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History of Krynica-Zdrój

Krynica-Zdrój is one of the oldest and prettiest Polish spa towns with rich history. It became popular as early as in the 18th century thanks to its mineral water sources. It is the highest-located Polish spa town (560-600 meters over sea level) and lies in the western part of the Carpathians.

Its mountainous surroundings are rich in coniferous forests and characterised by subalpine climate. Krynica was founded in 1547 by Danek of nearby Tylicz. The village was then part of the so-called Muszyna State ruled by Cracow bishops. In the 1790’s the lands came under the rule of the Austrian Empire and pioneering studies of local mineral waters began.

The spa owns its spectacular development to the work of Professor Józef Dietl. A number of spa houses were built around the 1850’s, and in the late 19th century the town could host as many as 6000 – 8000 clients per year. By the onset of World War I Krynica became the most important Polish spa town. Its growth was boosted by the construction of a railway line in 1911 which naturally further increased the town’s popularity. Also that year Krynica was granted civic rights. Right before the outbreak of World War II Krynica was visited by nearly 40 000 clients per year. Many of them came from abroad, as the future Dutch queen, princes Juliana.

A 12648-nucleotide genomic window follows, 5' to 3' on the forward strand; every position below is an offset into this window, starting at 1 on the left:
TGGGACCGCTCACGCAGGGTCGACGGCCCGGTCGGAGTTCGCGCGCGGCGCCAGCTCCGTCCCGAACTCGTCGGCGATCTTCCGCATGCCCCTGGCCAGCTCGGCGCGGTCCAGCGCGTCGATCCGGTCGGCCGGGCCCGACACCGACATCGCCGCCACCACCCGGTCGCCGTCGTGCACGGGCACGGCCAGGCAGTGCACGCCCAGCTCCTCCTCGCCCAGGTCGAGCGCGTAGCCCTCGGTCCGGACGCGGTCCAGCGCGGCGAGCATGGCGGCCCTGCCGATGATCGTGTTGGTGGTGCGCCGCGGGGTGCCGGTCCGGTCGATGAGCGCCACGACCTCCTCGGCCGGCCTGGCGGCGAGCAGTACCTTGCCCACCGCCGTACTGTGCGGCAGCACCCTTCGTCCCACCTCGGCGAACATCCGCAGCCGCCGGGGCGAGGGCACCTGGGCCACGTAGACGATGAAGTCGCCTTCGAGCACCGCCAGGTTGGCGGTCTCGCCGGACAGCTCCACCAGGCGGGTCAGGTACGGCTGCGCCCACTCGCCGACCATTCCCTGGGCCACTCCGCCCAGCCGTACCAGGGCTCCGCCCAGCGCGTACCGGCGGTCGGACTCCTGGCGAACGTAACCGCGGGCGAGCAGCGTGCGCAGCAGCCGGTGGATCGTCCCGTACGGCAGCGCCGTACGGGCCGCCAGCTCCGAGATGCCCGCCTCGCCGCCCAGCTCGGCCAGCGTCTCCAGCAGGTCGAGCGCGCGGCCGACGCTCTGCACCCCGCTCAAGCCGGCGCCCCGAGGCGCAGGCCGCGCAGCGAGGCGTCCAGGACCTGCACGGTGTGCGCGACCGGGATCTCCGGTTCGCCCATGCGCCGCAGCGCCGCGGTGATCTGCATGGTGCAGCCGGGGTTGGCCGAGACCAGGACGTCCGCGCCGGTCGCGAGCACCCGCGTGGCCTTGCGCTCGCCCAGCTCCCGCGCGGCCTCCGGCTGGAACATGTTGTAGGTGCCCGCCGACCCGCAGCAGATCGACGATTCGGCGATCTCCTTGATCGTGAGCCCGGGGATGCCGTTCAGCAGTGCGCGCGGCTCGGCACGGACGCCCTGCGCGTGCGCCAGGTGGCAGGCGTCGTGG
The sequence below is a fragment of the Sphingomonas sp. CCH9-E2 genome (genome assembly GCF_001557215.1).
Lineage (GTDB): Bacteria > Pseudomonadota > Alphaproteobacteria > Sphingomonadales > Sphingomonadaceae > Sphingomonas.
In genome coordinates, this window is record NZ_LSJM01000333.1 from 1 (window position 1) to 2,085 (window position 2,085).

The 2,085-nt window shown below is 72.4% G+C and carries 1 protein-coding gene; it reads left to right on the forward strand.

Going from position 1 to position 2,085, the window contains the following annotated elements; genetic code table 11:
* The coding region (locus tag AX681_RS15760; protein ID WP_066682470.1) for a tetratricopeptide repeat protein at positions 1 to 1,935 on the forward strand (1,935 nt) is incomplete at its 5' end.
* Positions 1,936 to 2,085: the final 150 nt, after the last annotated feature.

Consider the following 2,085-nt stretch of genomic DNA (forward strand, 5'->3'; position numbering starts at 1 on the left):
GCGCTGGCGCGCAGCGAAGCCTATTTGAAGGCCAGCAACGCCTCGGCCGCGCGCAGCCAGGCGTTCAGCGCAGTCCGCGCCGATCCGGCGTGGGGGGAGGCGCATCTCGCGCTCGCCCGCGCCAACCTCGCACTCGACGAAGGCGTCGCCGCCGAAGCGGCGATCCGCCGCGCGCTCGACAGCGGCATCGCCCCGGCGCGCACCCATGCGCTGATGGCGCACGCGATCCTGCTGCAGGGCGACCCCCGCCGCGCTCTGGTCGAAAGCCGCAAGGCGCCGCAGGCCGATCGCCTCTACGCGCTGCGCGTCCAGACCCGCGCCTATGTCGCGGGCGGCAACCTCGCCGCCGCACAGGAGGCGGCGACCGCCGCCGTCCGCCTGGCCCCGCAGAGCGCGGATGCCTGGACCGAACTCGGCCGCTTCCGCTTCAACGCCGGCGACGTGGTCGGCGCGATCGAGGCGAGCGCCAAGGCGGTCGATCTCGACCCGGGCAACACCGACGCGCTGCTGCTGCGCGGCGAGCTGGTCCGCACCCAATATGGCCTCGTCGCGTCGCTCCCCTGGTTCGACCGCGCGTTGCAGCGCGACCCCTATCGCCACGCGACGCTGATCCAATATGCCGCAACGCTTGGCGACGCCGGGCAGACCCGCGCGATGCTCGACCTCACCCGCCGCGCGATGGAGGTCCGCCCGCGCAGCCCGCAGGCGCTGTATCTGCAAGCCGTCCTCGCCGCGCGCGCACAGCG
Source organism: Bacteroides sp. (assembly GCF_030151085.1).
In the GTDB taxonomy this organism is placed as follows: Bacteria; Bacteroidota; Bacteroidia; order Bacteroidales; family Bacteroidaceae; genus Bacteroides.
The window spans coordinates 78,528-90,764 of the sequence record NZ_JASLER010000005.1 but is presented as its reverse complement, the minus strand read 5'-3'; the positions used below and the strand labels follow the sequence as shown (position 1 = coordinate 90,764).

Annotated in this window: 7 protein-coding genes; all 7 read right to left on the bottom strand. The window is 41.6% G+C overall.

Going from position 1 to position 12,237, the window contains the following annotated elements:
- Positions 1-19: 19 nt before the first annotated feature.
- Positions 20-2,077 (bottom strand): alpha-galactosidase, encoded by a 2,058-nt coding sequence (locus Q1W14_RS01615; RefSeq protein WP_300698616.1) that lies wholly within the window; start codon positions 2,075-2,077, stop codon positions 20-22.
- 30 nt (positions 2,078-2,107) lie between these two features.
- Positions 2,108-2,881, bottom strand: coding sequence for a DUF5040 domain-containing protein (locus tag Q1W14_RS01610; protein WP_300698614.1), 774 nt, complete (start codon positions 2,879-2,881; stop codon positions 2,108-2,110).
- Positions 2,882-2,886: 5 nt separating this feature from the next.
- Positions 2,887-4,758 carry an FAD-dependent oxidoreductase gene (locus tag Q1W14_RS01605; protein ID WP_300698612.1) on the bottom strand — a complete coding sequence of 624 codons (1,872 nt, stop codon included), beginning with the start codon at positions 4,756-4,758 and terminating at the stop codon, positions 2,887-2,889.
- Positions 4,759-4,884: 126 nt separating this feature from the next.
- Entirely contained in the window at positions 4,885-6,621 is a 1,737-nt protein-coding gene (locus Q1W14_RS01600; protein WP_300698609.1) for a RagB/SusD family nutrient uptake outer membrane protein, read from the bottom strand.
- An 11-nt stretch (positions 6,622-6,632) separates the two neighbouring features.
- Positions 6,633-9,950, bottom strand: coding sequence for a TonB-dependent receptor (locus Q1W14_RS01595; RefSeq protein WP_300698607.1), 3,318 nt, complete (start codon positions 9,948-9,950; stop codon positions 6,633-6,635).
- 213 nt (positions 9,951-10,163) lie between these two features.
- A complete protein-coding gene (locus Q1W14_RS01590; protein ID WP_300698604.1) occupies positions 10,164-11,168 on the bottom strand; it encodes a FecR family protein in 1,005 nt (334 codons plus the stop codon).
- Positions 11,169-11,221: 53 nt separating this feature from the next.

The modern spa and holiday houses with up-to-date equipment in many cases had better standards than in foreign spa towns. Among famous visitors were Polish artists Władysław Reymont, Julian Tuwim, Konstanty Ildefons Gałczyński, Józef Ignacy Kraszewski, Henryk Sienkiewicz, Jan Matejko, Ludwik Solski, Helena Modrzejewska and Jan Kiepura.

The interwar period was very prosperous. Some historic buildings were renovated and new, spectacular ones were built, including Lwigród (named after the City of Lions, i.e. Lviv), Nowe Łazienki Mineralne (New Mineral Baths) and Patria.

In 1937 a cableway to Góra Parkowa (Park Mountain) started its operation. It was part of the spa town’s sporting ambitions, following a luge track at the same mountain in 1929. It was in Krynica in 1930 where the first Polish Luge Championships took place. The town also hosted lugers at European Championships and twice at World Championships. In the 1930’s there was an immensely popular ice stadium with spectator stands where international hockey matches were held. Krynica also boasted two ski jumps and a shelter at the summit of Jaworzyna Krynicka.

A significant part of Krynica’s history was Nikifor (Epifaniusz Drowniak) a primitivist painter whose works amounting to ca. 40 000 pieces are appreciated in Poland and abroad. Visitors and tourists may admire his work at the Nikifor Museum located in Villa Romanówka.

Unfortunately, the outbreak of World War II started a degradation and devastation of spa facilities as well as theft of valuable objects. It took Krynica up to about 1960’s to get reborn as a spa town.

Rzeźby Wejście do obiektu Balkony Widok z balkonów